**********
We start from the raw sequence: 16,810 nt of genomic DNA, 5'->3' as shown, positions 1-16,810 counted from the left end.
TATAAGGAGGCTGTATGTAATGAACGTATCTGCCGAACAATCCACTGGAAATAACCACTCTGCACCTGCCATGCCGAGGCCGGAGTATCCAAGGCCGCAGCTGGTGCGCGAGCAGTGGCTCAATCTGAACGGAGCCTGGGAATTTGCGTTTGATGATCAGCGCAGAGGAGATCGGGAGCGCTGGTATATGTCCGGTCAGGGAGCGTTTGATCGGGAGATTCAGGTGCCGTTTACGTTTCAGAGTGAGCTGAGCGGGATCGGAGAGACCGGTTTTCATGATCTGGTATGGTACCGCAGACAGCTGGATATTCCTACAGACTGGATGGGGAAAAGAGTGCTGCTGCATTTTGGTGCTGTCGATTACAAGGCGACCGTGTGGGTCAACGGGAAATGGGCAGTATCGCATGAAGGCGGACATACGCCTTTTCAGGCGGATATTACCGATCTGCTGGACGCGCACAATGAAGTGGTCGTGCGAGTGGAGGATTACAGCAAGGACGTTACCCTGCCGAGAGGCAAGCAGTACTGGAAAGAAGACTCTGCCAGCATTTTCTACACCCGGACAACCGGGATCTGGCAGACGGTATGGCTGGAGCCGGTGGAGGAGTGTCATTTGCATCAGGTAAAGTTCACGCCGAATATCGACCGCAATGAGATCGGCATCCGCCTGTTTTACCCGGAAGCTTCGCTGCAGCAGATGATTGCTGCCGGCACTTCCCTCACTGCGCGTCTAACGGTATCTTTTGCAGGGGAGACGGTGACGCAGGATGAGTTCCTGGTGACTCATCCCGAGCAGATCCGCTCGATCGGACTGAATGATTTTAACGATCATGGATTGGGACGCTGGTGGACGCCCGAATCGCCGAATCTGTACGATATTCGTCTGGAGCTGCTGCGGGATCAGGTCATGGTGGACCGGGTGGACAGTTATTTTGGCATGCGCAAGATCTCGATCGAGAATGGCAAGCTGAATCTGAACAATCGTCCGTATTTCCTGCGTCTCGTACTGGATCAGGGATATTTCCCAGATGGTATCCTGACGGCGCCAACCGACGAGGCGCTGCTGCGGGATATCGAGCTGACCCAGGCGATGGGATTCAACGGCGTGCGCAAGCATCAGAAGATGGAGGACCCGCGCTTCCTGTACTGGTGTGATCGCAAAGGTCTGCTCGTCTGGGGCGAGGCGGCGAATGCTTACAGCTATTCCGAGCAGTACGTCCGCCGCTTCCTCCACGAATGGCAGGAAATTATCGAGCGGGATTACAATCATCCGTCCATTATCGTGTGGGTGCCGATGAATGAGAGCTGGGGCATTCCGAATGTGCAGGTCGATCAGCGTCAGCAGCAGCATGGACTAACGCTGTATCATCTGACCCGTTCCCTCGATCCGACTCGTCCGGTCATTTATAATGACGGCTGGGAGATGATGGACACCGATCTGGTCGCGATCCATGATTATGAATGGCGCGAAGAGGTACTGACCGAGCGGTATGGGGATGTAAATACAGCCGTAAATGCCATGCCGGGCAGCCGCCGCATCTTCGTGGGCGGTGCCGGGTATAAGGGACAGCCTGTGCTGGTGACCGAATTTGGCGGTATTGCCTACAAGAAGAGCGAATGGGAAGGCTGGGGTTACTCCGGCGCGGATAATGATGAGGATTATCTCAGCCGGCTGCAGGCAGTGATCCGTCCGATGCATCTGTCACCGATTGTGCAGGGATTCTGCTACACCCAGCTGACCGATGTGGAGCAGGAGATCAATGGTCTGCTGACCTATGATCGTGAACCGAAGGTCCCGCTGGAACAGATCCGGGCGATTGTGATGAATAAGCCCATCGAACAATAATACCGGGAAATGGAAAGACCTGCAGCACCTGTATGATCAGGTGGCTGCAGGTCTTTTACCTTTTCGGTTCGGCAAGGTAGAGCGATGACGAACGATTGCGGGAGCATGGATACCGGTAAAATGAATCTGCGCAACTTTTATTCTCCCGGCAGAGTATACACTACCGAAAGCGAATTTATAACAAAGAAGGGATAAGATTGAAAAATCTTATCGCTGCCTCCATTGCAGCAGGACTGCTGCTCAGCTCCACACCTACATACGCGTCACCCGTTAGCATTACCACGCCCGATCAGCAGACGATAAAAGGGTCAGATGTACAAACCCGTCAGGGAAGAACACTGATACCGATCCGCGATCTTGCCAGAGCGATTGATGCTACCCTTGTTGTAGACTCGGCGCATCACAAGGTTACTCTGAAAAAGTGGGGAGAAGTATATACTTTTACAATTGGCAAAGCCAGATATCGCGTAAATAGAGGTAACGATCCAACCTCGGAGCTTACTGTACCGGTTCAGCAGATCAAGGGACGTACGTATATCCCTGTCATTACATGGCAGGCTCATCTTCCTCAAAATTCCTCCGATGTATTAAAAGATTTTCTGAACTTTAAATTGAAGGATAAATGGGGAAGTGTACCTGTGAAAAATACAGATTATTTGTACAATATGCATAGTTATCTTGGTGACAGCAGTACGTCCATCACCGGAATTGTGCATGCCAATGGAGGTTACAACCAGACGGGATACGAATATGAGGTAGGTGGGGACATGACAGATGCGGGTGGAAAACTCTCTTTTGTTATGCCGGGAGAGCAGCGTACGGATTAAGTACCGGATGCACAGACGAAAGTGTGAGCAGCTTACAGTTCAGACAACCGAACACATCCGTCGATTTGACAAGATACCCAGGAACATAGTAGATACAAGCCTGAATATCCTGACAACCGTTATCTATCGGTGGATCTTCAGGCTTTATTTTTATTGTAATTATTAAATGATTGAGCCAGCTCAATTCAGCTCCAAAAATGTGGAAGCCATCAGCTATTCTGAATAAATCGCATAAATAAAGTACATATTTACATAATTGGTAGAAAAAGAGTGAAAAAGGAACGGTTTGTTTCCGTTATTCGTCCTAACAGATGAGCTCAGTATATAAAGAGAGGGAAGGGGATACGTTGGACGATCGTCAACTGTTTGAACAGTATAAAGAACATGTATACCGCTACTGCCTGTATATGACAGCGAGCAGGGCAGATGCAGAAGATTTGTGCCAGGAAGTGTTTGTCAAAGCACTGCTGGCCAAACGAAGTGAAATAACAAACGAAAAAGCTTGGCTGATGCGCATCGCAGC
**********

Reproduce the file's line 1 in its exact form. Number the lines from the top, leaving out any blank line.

We start from the raw sequence: 16,810 nt of genomic DNA, 5'->3' as shown, positions 1-16,810 counted from the left end.